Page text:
•  13
    Gilles Deleuze's Philosophy of Time: A Critical Introduction and Guide, by James Williams
    Journal of the British Society for Phenomenology 43 (2): 220-221. 2012.
  •  28
    We respond to a phenomenological challenge set forth in Thomas Nagel’s “What Is It Like To Be a Bat?,” namely, to seek a method for obtaining a phenomenological description of non-human animal experience faithful to an animal’s first-person subjective perspective. First, we examine “translational” strategies employing empathy and communication with animals. Then we turn to a “transpositional” strategy from Uexkull’s Umwelt theory in which we objectively determine the components of a non-human an…Read more
  • Hegel, Deleuze, and the Critique of Representation: Dialectics Negation and Difference (review)
    Journal of the British Society for Phenomenology 46 (1): 87-88. 2015.
  •  295
    Body and World in Merleau-Ponty and Deleuze
    Studia Phaenomenologica 12 181-209. 2012.
    To compare Merleau-Ponty’s and Deleuze’s phenomenal bodies, I first examine how for Merleau-Ponty phenomena appear on the basis of three levels of integration: 1) between the parts of the world, 2) between the parts of the body, and 3) between the body and its world. I contest that Deleuze’s attacks on phenomenology can be seen as constructive critiques rather than as being expressions of an anti-phenomenological position. By building from Deleuze’s definition of the phenomenon and from his more…Read more
  •  16
    In the Still of the Moment: Deleuze's Phenomena of Motionless Time
    Deleuze and Guatarri Studies 8 (2): 199-229. 2014.
    A process philosophical interpretation of Deleuze's theories of time encounters problems when formulating an account of Deleuze's portrayal of temporality in The Time-Image, where time is understood as having the structure of instantaneity and simultaneity. I remedy this shortcoming of process philosophical readings by formulating a phenomenological interpretation of Deleuze's second synthesis of time. By employing Deleuze's logic of affirmative synthetic disjunction in combination with his diff…Read more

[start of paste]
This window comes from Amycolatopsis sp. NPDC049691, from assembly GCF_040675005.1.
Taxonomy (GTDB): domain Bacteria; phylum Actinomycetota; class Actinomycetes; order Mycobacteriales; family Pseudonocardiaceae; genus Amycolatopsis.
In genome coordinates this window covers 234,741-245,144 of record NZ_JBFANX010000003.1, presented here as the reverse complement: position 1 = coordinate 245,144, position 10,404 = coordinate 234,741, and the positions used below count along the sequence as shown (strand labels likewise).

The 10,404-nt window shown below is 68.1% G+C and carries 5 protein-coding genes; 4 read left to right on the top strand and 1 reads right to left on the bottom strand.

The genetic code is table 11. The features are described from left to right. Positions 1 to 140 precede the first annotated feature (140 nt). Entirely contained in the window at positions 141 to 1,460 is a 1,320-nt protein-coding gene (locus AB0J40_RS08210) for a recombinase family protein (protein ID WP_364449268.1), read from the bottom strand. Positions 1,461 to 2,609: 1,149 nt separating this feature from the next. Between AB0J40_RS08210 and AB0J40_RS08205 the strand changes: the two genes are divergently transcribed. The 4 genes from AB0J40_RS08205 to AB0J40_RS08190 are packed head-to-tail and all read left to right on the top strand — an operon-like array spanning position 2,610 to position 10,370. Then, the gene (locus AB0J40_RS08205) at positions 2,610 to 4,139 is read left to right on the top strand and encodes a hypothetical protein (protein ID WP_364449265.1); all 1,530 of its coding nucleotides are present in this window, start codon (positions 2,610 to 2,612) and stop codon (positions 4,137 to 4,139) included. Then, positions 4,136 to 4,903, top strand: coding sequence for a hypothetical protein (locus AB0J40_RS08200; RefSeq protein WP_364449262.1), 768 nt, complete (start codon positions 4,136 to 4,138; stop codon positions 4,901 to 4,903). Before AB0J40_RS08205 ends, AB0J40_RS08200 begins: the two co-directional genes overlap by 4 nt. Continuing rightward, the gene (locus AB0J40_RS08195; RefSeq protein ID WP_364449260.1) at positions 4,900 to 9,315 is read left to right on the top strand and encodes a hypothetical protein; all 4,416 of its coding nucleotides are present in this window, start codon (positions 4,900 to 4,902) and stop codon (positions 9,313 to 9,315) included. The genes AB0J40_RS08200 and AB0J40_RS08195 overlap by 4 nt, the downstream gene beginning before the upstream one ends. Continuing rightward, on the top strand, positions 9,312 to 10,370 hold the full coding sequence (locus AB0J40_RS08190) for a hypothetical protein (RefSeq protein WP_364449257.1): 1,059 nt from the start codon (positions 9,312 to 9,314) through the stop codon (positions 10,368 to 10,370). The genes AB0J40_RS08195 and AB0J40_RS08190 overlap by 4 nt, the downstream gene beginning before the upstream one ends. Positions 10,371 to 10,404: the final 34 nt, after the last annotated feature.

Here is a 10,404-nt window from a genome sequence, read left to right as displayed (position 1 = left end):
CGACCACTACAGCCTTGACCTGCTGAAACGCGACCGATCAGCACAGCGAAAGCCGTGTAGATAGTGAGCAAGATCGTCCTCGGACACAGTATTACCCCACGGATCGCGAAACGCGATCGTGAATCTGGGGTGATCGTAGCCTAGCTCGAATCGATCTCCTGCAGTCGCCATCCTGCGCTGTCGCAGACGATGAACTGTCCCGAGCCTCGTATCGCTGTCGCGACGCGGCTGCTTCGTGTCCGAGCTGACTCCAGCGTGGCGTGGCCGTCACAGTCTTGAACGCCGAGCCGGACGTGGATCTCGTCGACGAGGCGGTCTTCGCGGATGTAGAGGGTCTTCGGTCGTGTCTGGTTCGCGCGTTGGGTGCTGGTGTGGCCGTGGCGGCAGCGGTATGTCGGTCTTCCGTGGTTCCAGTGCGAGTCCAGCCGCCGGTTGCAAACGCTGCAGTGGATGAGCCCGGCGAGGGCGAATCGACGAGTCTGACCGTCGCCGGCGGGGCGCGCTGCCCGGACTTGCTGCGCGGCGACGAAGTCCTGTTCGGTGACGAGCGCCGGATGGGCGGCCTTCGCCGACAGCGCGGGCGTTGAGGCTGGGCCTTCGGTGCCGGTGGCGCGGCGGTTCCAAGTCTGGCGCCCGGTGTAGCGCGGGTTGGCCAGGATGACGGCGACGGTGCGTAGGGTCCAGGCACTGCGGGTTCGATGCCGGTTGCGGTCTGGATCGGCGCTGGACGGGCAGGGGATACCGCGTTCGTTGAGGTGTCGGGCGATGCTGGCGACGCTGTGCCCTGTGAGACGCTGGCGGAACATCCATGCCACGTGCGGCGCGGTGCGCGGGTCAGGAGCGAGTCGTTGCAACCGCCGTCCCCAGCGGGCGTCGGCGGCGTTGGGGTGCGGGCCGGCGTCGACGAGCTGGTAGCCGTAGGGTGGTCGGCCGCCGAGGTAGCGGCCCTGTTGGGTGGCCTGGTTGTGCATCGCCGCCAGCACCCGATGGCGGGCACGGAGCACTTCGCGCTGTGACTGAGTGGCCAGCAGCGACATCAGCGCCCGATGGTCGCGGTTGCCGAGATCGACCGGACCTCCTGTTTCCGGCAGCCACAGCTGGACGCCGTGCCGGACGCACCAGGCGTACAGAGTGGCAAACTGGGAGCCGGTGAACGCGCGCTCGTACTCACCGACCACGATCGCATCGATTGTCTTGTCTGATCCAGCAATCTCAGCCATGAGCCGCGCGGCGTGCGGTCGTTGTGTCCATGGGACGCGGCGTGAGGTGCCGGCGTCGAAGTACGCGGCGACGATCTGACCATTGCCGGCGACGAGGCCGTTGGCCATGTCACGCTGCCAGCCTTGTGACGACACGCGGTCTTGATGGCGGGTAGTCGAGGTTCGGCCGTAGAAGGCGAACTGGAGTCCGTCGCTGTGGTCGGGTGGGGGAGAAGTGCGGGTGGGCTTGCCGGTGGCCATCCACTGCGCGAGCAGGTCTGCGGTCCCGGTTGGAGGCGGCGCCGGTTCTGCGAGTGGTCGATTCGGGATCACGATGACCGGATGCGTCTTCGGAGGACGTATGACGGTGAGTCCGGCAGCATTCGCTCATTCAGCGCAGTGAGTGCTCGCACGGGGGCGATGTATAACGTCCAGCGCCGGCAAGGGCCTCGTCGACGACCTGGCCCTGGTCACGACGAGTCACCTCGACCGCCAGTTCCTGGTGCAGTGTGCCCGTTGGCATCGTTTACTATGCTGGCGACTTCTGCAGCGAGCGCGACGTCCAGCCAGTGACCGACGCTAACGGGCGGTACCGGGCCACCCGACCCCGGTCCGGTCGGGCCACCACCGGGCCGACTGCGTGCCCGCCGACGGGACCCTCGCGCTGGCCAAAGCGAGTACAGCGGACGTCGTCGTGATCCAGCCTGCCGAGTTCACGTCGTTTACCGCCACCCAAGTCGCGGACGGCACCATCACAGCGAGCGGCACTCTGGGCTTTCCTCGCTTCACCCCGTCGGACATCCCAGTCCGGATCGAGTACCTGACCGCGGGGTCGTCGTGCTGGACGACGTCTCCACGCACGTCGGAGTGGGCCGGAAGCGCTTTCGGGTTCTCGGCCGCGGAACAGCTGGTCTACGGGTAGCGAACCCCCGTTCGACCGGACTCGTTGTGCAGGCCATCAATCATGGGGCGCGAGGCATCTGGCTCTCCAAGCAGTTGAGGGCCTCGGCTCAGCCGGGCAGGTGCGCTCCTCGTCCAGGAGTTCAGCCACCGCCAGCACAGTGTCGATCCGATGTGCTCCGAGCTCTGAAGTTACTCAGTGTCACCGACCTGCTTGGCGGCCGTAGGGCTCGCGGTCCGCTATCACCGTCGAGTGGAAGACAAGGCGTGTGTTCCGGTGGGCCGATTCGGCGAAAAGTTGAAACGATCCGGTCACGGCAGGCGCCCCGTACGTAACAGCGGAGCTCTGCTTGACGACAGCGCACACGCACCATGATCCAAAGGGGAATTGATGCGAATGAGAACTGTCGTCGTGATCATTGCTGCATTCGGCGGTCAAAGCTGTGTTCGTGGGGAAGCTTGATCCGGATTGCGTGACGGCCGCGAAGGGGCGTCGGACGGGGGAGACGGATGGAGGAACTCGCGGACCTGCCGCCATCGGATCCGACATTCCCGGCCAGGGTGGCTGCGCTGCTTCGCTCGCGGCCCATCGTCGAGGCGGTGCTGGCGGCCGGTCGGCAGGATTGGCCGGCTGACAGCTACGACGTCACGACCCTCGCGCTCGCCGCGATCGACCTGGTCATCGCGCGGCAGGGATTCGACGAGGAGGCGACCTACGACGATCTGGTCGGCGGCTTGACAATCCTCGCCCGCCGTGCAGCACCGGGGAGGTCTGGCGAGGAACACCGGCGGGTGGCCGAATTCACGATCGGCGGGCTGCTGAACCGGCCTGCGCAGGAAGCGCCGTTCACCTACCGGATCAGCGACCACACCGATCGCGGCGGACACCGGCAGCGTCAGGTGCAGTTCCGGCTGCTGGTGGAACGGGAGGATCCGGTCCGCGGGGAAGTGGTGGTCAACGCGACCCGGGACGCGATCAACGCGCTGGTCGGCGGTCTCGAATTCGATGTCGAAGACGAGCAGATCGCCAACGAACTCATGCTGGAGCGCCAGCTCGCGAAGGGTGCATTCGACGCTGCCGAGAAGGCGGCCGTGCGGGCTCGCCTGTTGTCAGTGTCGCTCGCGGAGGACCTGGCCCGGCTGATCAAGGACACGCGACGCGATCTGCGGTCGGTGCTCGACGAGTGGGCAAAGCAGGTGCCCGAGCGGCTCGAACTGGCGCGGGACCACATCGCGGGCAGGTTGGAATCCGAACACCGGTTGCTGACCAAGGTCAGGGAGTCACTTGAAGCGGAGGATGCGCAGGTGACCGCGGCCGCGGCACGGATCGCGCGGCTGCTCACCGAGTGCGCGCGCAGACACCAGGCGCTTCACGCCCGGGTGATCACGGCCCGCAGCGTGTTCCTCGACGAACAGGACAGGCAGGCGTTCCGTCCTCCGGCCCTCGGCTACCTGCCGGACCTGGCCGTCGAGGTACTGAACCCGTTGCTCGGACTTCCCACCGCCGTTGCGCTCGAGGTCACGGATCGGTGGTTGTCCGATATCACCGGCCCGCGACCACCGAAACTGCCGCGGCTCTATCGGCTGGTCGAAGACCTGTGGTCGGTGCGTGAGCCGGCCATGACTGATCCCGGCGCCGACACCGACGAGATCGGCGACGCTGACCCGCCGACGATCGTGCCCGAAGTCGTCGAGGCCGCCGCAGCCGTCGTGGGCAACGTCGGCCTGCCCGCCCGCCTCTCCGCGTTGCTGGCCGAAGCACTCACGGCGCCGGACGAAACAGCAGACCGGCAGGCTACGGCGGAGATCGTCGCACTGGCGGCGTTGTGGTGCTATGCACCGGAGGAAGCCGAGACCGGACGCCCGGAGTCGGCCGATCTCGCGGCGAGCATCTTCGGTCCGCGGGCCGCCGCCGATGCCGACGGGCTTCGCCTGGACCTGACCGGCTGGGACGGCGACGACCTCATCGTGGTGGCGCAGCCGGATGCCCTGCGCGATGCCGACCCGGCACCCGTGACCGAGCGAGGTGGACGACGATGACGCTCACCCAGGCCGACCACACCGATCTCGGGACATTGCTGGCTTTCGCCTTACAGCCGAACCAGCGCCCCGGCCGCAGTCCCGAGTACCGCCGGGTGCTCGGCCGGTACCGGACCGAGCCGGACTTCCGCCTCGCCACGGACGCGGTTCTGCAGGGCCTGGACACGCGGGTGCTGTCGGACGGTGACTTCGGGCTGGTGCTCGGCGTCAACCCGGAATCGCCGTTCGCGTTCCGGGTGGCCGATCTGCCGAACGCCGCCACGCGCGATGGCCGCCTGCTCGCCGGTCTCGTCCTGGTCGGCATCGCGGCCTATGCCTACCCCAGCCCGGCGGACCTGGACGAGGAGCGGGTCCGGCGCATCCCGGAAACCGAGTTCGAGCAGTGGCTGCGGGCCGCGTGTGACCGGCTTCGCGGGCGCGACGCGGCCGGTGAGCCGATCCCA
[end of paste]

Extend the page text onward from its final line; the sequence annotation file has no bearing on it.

•  60
    By means of Vivian Sobchack’s semiotic film phenomenology, we may examine our immediate perceptual acts in film experience in order to determine the ways that the primordial language of embodied existence found at this primary level grounds the secondary level of the more explicit interpretations we give to the film’s elements. Although Gilles Deleuze is openly defiant toward the phenomenological tradition, his studies of film experience can serve this purpose as well, because he is interested i…Read more
  •  307
    Misbehaving Machines: The Emulated Brains of Transhumanist Dreams
    Journal of Evolution and Technology 22 (1): 10-22. 2011.
    Enhancement technologies may someday grant us capacities far beyond what we now consider humanly possible. Nick Bostrom and Anders Sandberg suggest that we might survive the deaths of our physical bodies by living as computer emulations.­­ In 2008, they issued a report, or “roadmap,” from a conference where experts in all relevant fields collaborated to determine the path to “whole brain emulation.” Advancing this technology could also aid philosophical research. Their “roadmap” defends certain …Read more
  •  17
    Difference and Repetition, An Edinburgh Philosophical Guide
    Journal of the British Society for Phenomenology 47 (4): 364-366. 2016.